Feedback gets big role in GM dealer bonus
Mystery shoppers, online reviews are among factors
Hurley: Dealers must manage online images.
General Motors is changing the metrics of its pay-to-play Standards for Excellence program to put more emphasis on feedback from customers.
The changes, which start in January, will tie less of a dealers' quarterly bonus money to traditional sales volume and customer satisfaction index scores, according to an Oct. 19 memo from GM to dealers and confirmed by Steve Hurley, owner of Stringray Chevrolet in Plant City, Fla., and co-chairman of the Chevrolet dealer council.
Next year 20 percent of the bonuses can be earned by participating in program elements that include mystery shopping, online reputation management and courtesy transportation for service customers,
The program also will allow an extra payout for a salesperson of up to $200 per vehicle sold depending on the salesperson's monthly sales volume, Hurley says. GM pays the salesperson directly, he says.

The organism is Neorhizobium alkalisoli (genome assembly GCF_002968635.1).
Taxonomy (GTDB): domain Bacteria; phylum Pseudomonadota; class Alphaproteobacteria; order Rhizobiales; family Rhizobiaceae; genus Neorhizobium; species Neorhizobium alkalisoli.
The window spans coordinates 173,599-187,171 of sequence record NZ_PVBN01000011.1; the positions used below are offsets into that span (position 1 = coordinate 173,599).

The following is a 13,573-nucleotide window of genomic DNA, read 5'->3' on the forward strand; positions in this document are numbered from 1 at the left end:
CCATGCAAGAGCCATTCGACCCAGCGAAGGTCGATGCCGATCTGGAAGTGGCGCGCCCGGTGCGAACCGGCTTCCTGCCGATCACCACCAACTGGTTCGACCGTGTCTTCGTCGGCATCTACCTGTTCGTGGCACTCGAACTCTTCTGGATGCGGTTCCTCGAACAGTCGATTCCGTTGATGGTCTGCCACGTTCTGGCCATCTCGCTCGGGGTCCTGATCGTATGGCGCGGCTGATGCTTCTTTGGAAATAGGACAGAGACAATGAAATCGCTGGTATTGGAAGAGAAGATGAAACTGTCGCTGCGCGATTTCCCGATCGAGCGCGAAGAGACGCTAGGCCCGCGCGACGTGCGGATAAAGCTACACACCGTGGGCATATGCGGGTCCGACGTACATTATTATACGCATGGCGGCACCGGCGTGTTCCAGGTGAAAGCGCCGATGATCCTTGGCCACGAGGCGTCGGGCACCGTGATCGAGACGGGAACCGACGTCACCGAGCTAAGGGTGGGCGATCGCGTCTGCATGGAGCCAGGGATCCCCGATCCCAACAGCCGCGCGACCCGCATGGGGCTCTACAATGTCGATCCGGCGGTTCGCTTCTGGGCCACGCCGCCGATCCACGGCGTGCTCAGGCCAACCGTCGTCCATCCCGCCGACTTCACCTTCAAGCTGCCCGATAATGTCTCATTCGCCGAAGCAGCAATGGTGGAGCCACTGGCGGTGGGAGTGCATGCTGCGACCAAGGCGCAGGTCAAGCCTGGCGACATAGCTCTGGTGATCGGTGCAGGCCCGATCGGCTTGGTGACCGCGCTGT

The program is intended to educate dealers about what's happening in their stores and what's being said about them on the Internet, says Hurley.
Taking a little different approach, Chrysler Group is rolling out its Customer Experience Initiative, which eliminates cash incentives to dealers for customer service. The program relies on customer surveys that measure buyer satisfaction. Chrysler gathers customer feedback through follow-up phone calls, e-mail surveys and mystery shopping.
The ability to pay a bonus to a salesperson in GM's new program is critical to attracting and retaining top talent, Hurley says.
A spokesman for GM declined to comment on the changes.
Dealers now pay $15,000 to $35,000 a year, depending on the dealership's size and brand, to participate in the SFE program. They can earn $10,000 to more than $100,000 each quarter if sales goals are met and the dealer meets or exceeds the region's CSI score, Hurley says. The cost to participate in SFE will not change, Hurley says, and the maximum reward level will remain the same.
GM will hire vendors for reputation management, Hurley says. GM presently has a mystery shopping program, and dealers will continue to pay a "small annual fee" for that, Hurley says.
Hurley says many dealers are naive about what is said about them online.
"It's effectively the same as spending all this money on new facilities and someone comes along and spray paints on your beautiful new building, 'Don't buy from this guy,' " Hurley says. "Dealers have to be aware of what's being said about them and manage it properly."
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